Top critical review
"How much longer is this going on, sonny?"
on 20 March 2013
I was - and still am - a big fan of Alan Parsons, ever since a German pal gave me `Tales of Mystery & Imagination' as a present over twenty years ago. (Where are you now Thomas Asmalsky?) I possess all his studio albums as well as those for the Alan Parsons Project. But `A Valid Path' is, for me, the wrong road to take.
First, the positives. As one would expect the sound quality on this CD is fantastic. You cannot deny Parsons's genius as a producer, which he has extended this time almost wholly into the world of electronica. In the sleevenotes that accompany the triple-CD `The Essential Alan Parsons Project', released in 2006 (two years after `A Valid Path'), Parsons is quoted as saying about it that, "The industry is changing and I feel the need to capture a different kind of audience whilst still keeping my identity." So those expecting amore traditional Parsons album are going to be disappointed. I have nothing against electronica per se, so long as the result inspires and entertains. But with `A Valid Path', I started to get bored.
`A Valid Path' runs for forty-nine minutes. There are nine tracks, five of which are instrumentals. The longest are the opening (nine minutes) and closing (eight minutes) tracks, both instrumentals. Two tracks refer directly to former work by the APP: track three is a tightened up version of `Mammagamma' from the `Eye in the Sky' album probably went down well on the dance-floor but is not as good as the original, whilst track seven - `A Recurring Dream Within a Dream' - is another that does not improve on the originals (including `The Raven') from the `Tales of Mystery & Imagination' album. However, this reworking does have some interest, but is all beat with no depth.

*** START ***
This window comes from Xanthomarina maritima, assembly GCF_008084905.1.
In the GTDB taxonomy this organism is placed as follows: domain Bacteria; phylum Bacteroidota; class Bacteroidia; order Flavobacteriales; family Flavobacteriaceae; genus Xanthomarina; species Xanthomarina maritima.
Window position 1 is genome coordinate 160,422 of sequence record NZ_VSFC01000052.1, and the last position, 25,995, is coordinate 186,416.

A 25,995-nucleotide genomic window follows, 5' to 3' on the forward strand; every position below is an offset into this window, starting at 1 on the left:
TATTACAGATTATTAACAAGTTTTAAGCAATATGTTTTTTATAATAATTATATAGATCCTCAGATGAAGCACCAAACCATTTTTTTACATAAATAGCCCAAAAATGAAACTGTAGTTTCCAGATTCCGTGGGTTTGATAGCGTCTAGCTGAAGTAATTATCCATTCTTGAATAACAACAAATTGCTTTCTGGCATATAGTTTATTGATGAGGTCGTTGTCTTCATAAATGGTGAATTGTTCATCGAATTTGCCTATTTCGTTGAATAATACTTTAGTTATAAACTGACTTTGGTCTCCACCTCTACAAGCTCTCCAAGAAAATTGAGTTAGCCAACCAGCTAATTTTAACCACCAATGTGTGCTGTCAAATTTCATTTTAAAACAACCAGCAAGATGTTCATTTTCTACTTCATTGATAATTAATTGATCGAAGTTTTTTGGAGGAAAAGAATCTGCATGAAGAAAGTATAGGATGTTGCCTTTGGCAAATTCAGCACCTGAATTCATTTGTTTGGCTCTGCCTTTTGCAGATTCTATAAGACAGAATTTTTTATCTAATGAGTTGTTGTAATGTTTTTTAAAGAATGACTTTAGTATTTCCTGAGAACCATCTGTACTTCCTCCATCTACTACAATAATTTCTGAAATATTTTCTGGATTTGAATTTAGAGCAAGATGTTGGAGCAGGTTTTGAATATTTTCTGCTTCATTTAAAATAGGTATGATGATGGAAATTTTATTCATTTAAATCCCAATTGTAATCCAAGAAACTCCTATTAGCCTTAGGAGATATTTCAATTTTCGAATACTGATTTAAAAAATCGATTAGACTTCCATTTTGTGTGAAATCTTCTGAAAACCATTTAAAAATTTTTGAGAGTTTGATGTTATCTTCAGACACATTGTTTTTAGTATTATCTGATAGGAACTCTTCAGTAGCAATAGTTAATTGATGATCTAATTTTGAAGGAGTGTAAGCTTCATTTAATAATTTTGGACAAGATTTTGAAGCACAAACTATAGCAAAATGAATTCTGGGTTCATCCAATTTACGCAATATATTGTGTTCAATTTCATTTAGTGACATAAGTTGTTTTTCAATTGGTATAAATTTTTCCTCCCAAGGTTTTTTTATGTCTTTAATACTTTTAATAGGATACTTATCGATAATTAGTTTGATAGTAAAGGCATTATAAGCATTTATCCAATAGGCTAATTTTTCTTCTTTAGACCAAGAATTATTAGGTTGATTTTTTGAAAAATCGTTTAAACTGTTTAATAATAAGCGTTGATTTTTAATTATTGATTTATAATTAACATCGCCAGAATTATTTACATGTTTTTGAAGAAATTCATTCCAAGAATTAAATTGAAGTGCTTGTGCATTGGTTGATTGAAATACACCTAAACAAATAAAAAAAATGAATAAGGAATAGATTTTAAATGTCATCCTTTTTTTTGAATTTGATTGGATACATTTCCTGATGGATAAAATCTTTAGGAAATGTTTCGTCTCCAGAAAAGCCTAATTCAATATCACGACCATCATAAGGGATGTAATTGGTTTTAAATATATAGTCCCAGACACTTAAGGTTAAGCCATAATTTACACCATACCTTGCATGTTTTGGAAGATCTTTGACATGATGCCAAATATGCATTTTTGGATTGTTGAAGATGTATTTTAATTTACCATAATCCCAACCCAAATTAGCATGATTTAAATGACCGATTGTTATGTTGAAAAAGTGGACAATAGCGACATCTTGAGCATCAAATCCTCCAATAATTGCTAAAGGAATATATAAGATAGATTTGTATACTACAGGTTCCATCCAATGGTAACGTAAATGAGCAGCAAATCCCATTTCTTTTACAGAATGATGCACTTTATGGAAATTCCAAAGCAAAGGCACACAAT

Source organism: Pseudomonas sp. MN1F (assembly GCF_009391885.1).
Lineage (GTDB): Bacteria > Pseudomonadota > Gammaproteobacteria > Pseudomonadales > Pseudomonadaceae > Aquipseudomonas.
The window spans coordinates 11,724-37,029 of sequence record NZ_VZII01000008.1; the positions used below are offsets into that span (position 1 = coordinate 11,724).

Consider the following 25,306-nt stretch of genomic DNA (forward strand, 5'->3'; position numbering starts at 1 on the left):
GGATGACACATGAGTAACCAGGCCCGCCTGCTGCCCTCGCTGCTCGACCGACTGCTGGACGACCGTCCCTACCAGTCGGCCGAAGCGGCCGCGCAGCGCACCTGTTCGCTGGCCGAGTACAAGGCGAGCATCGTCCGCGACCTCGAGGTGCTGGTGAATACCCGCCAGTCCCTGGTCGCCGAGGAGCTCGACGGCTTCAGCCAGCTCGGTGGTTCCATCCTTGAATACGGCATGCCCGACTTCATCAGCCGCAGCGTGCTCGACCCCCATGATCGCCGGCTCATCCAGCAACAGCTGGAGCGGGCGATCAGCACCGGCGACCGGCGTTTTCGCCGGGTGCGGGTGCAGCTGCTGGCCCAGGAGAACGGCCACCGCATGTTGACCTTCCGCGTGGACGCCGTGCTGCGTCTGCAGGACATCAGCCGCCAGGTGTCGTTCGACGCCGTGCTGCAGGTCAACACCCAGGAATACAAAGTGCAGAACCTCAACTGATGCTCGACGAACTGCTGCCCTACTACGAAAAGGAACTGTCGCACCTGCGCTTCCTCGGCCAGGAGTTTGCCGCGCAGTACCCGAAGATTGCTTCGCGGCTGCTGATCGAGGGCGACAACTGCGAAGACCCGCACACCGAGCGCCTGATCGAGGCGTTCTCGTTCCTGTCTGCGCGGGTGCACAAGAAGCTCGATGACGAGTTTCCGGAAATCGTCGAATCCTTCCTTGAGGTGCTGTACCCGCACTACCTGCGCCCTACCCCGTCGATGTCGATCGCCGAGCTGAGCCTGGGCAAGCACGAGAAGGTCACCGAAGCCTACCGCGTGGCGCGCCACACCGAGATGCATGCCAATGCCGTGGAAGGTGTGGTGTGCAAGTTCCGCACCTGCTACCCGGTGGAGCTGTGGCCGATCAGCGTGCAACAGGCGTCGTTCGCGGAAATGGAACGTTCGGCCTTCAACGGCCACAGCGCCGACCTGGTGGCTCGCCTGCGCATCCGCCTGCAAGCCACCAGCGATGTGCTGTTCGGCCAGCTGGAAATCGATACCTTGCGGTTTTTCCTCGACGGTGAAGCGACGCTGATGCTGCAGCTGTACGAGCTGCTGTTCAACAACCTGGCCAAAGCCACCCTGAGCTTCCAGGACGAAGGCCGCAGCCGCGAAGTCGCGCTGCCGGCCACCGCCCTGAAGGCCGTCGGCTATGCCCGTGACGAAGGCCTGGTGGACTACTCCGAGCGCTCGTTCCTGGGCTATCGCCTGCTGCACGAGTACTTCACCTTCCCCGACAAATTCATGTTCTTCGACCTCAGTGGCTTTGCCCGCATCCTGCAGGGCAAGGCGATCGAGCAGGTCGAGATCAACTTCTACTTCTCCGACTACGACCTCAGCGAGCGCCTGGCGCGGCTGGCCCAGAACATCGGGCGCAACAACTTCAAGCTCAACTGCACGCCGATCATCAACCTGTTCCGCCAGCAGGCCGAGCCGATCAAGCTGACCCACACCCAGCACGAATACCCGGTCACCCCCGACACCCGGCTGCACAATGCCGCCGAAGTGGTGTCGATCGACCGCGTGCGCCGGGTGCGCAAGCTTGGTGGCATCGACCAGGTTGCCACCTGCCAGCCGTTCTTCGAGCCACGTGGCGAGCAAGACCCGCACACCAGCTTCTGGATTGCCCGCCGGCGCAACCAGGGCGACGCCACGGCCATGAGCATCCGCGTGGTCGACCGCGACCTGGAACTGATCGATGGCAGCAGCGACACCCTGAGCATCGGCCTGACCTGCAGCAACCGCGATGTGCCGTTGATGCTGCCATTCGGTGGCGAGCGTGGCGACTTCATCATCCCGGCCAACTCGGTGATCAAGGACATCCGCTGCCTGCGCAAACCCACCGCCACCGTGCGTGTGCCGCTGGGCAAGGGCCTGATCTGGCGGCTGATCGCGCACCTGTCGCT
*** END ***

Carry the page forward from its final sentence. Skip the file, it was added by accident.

There are only three `traditional' songs in the set: `More Lost Without You', which only highlights that Parsons's production is better than his composition; `We Play the Game', on which Parsons himself sings the lead vocals (but I would advise him not to give up his day job!); and `You Can Run', which is nothing special.
I do not want to appear too negative, but there is precious little to be positive about apart from David Gilmour's playing on the opening `Return to Tunguska', which is (as usual) exemplary. `Tijuanic' sounds more like a jamming session, coming from nowhere and going nowhere too, in the meantime playing with the dynamics that may disturb your neighbours. `L'Arc on Ciel' is probably great for driving on the motorway but has very little else to recommend it.
I am reduced to the prospect of only giving three stars to an Alan Parsons album. So, I am afraid I must agree with John Cleese (sic!) at the end of `Chomolungma', which is also the end of the album. Here, prior to letting us hear the sound of his barking dog, Parsons includes a commentary from Cleese, in which the latter exasperatingly asks Parsons "How much longer is this going on ... sonny?" Alas, the answer is `too long'.